From Indonesian action classic The Raid to overlooked masterpiece Dredd, the high-rise tower block has proved fertile ground for adrenaline-soaked set pieces. But what if it were really nice Italian food, stunning views, and an excellent drinks list that awaited the heroes in the final act instead?
It might look a little like Forza Wine — and in Jimi Famurewa’s eyes, that’s no bad thing. This Peckham newcomer is “a sleek, high-perched oasis” where the view — “a greatest hits panorama of surrounding London landmarks” — is nothing short of “outrageous,” the vibe is “irresistible” and the “crowd-pleasing aperitivo food marries a cutlery-shirking primality with real thoughtfulness and verve.”
The emphasis may be on snacks rather than main courses, but that doesn’t make the results — Italian flatbread with sausage ragù, fontina toasties, chicken Milanese — any less “snaffable.” There are a couple of “microscopic” niggles — a “pretty-but-fussy” salad; some “over-salted” lamb spiedini — but for the most part the food’s “easy-going air” belies “the palpable whirring swan-legs of serious technique” under the surface. As the weather continues to degrade en route to winter, here is a “giddy, wholly welcome burst of delayed summer sunshine” — and somewhere with “a late claim to being one of the most confident, directly pleasurable openings of the year.”
Fay Maschler reports an equally winning Italianate vibe at Ben Tish’s Sicilian debutante Norma — echoing many of the positive sentiments proffered by friends-and-family-window-hijacker Giles Coren last week.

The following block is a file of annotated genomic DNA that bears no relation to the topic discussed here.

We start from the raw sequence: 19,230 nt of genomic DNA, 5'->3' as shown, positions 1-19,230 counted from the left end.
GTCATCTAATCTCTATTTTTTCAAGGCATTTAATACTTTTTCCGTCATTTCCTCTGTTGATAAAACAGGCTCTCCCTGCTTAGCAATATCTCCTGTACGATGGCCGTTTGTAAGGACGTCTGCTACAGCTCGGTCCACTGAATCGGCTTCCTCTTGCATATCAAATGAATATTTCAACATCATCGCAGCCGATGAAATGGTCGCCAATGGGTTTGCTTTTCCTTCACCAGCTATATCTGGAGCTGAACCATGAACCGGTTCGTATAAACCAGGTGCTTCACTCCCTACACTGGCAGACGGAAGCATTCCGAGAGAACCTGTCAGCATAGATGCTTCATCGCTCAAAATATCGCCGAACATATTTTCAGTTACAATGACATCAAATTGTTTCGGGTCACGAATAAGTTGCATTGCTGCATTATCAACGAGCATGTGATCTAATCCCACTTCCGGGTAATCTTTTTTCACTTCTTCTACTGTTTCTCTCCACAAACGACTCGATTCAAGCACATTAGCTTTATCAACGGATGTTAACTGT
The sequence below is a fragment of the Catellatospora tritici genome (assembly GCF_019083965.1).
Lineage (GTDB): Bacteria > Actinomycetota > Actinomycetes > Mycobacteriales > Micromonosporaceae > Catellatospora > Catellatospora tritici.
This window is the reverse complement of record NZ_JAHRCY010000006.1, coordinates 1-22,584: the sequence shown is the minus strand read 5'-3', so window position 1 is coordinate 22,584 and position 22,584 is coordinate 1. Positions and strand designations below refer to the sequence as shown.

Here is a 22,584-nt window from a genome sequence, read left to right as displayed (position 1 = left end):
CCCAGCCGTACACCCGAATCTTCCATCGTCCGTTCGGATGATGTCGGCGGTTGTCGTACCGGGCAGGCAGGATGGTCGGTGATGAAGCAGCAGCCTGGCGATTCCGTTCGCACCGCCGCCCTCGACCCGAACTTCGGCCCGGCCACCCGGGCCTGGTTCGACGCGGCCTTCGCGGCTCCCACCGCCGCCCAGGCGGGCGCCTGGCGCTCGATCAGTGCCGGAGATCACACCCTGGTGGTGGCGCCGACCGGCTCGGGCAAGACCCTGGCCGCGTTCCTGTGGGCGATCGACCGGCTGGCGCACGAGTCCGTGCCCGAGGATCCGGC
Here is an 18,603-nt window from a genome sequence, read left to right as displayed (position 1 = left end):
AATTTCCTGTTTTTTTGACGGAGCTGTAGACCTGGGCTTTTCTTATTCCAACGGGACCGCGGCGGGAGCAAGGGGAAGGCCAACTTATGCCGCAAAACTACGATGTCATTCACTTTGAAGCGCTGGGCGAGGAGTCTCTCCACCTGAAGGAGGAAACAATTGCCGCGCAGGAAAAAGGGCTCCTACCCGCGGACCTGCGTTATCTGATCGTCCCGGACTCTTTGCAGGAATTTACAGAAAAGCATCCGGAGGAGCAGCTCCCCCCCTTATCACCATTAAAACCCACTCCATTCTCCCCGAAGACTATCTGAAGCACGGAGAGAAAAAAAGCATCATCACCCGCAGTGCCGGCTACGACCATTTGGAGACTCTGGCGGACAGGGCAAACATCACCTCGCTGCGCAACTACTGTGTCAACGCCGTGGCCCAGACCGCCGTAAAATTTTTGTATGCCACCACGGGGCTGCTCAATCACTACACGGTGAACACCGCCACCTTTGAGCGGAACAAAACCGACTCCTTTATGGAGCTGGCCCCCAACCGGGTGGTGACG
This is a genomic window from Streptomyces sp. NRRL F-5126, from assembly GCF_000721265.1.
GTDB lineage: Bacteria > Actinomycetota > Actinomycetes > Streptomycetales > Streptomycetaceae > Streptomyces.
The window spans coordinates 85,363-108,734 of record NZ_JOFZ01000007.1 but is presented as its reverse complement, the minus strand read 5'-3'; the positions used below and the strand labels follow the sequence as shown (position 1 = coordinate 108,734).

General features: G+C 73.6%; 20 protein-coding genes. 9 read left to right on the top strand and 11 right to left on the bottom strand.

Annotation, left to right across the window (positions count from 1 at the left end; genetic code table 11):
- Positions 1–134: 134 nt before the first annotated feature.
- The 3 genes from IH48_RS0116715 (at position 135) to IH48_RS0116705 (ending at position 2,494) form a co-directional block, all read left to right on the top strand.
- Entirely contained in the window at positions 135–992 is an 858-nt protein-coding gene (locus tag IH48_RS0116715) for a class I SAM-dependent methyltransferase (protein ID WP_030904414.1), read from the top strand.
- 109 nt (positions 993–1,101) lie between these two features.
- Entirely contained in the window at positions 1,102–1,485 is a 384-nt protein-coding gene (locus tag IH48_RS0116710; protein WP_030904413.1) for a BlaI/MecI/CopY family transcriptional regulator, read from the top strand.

The “seductive” Moorish-inspired décor — a “voluptuous” corrective to minimalist modern restaurant design — is echoed by a menu every bit as “jaunty.” Rose veal with smoked eel mayonnaise is a rare misstep — “no improvement on vitello tonnato” — but otherwise the hits keep coming, from “dark and delicious” lamb crudo to a “walloping, flavourful aubergine Parmigiana” and a “standout dessert” of slow-cooked cherries with almond milk pannacotta and cherry sorbet. The staff are perhaps still “a bit hotel-trained” at this early stage but the bill is “reasonable” and the mood is every bit as “suitably late summer, early autumn” as the rigatoni alla Norma whose etymology the restaurant shares. Plenty of reasons to “keep going back.”
For tips on how to graduate from glitzy new opening to perennial favourite in a matter of months, Tish could do worse than taking a leaf from Flor — the Borough Market restaurant and wine bar that has stolen the hearts of many of the capital’s critics, William Sitwell included.
The food here is “eclectic” but “beautifully mastered”: a “painterly display” of radishes with sesame sauce is a lesson in “the genius of simplicity”; “delicious” toast with anchovy and lardo is “glorious”; toasted cod brandade comes on as “the best, the most delicious, the naughtiest and most wonderful sort of fish pie ever conceived.” Finish with brown butter cakes — quite possibly “one of the best” cakes in existence — and it’s practically impossible to walk away unhappy from somewhere so “imaginative” yet “professional.” For Sitwell, Flor is a “a place of glorious discovery where the fundamental asks of a restaurant — to feed the hungry and to tantalise the taste buds with happy service — are delivered masterfully.”
There’s a similar sense of a kitchen and front of house working in sweet synchronicity over at the Goring hotel, where Nathan Outlaw’s Siren receives another positive response, this time from the Guardian’s Grace Dent.